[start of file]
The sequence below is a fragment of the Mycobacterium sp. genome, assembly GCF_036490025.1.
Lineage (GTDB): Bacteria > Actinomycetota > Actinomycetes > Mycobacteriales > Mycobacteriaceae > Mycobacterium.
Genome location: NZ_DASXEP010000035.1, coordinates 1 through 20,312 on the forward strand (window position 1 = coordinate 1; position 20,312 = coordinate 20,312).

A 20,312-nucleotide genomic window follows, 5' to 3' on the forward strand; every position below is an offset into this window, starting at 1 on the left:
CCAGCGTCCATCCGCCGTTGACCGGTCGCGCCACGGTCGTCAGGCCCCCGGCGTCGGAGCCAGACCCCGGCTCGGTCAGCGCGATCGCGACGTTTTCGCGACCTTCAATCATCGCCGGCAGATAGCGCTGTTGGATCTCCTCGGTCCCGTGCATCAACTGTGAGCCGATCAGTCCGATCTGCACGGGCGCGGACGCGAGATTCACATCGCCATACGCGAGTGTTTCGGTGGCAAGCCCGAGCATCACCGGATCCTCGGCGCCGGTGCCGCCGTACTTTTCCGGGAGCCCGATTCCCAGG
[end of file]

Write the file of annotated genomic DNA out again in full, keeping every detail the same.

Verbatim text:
The sequence below is a fragment of the Mycobacterium sp. genome, assembly GCF_036490025.1.
Lineage (GTDB): Bacteria > Actinomycetota > Actinomycetes > Mycobacteriales > Mycobacteriaceae > Mycobacterium.
Genome location: NZ_DASXEP010000035.1, coordinates 1 through 20,312 on the forward strand (window position 1 = coordinate 1; position 20,312 = coordinate 20,312).

A 20,312-nucleotide genomic window follows, 5' to 3' on the forward strand; every position below is an offset into this window, starting at 1 on the left:
CCAGCGTCCATCCGCCGTTGACCGGTCGCGCCACGGTCGTCAGGCCCCCGGCGTCGGAGCCAGACCCCGGCTCGGTCAGCGCGATCGCGACGTTTTCGCGACCTTCAATCATCGCCGGCAGATAGCGCTGTTGGATCTCCTCGGTCCCGTGCATCAACTGTGAGCCGATCAGTCCGATCTGCACGGGCGCGGACGCGAGATTCACATCGCCATACGCGAGTGTTTCGGTGGCAAGCCCGAGCATCACCGGATCCTCGGCGCCGGTGCCGCCGTACTTTTCCGGGAGCCCGATTCCCAGG